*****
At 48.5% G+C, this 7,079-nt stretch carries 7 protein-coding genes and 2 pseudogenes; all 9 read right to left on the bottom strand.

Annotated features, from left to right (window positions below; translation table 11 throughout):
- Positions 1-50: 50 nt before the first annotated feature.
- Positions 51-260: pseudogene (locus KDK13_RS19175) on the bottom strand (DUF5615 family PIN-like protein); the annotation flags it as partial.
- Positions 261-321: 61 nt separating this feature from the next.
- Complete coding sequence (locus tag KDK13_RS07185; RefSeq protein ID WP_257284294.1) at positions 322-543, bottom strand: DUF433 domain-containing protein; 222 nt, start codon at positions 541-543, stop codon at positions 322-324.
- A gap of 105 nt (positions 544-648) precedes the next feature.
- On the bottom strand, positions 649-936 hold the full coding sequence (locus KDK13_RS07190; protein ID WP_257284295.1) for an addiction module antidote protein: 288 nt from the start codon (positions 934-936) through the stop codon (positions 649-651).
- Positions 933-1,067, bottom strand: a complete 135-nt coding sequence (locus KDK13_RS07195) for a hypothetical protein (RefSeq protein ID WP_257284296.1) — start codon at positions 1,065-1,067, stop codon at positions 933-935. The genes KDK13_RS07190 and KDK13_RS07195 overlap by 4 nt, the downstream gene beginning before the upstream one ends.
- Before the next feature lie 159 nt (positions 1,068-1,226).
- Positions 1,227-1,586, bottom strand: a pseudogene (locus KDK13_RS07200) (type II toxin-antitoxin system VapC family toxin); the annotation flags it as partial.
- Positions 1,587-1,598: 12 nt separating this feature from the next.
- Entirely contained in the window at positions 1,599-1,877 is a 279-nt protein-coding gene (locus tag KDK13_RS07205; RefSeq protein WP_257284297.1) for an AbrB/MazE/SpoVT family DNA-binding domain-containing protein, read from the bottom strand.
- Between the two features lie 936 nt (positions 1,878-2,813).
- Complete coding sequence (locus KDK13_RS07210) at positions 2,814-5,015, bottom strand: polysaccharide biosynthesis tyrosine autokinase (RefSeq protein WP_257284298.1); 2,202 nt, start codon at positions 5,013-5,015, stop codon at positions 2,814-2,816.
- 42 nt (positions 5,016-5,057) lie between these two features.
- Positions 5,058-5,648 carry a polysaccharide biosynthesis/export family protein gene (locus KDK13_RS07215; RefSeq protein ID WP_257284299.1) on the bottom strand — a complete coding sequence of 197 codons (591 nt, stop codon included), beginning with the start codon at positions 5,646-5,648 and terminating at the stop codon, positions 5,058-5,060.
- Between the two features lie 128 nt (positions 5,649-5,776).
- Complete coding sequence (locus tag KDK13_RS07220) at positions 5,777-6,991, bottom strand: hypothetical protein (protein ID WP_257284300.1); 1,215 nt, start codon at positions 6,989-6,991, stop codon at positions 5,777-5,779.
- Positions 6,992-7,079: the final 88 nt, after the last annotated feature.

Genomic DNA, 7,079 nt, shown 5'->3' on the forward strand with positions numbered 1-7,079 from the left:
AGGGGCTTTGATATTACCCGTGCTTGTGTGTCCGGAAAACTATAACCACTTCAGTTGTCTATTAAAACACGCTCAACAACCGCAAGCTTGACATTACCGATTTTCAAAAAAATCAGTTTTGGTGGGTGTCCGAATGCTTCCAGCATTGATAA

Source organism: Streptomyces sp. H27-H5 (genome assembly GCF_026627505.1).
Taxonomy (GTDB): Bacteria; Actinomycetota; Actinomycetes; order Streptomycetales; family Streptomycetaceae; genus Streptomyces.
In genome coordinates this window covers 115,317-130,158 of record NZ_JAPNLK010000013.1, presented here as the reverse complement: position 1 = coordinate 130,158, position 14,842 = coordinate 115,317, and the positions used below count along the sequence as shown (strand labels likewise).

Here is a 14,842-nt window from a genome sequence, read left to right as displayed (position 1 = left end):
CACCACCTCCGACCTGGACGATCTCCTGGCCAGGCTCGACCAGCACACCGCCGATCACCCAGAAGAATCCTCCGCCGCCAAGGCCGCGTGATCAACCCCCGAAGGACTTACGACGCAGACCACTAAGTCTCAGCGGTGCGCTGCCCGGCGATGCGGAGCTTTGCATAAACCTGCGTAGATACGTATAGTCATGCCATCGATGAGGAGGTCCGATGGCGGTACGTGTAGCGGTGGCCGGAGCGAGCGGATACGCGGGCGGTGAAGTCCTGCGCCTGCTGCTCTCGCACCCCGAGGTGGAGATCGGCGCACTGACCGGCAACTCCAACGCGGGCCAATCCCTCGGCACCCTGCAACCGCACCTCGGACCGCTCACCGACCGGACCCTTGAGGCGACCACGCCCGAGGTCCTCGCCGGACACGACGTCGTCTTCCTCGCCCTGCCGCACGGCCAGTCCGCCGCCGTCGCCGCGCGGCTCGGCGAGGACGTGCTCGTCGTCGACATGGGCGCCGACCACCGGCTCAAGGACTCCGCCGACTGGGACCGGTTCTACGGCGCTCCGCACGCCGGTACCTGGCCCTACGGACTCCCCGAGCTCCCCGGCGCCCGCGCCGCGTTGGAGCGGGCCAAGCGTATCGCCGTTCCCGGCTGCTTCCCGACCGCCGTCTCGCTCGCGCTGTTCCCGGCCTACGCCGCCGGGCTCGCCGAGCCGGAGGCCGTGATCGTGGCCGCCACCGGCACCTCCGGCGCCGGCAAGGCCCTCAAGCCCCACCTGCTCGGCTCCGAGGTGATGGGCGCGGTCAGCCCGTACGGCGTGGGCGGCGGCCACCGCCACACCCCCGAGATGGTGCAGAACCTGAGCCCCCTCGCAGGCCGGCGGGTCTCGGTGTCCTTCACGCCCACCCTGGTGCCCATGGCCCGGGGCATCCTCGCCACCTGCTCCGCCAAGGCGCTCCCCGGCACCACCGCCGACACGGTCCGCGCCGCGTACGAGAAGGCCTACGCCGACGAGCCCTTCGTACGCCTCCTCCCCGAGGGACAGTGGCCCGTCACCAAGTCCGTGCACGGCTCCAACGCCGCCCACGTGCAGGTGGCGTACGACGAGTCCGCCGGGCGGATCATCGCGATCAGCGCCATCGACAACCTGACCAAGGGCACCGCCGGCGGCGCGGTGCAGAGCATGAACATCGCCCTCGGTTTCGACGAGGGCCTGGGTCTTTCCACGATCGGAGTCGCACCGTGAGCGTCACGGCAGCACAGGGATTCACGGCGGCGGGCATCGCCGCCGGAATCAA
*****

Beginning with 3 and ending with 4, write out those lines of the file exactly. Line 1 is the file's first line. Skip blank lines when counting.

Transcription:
- Positions 1-50: 50 nt before the first annotated feature.
- Positions 51-260: pseudogene (locus KDK13_RS19175) on the bottom strand (DUF5615 family PIN-like protein); the annotation flags it as partial.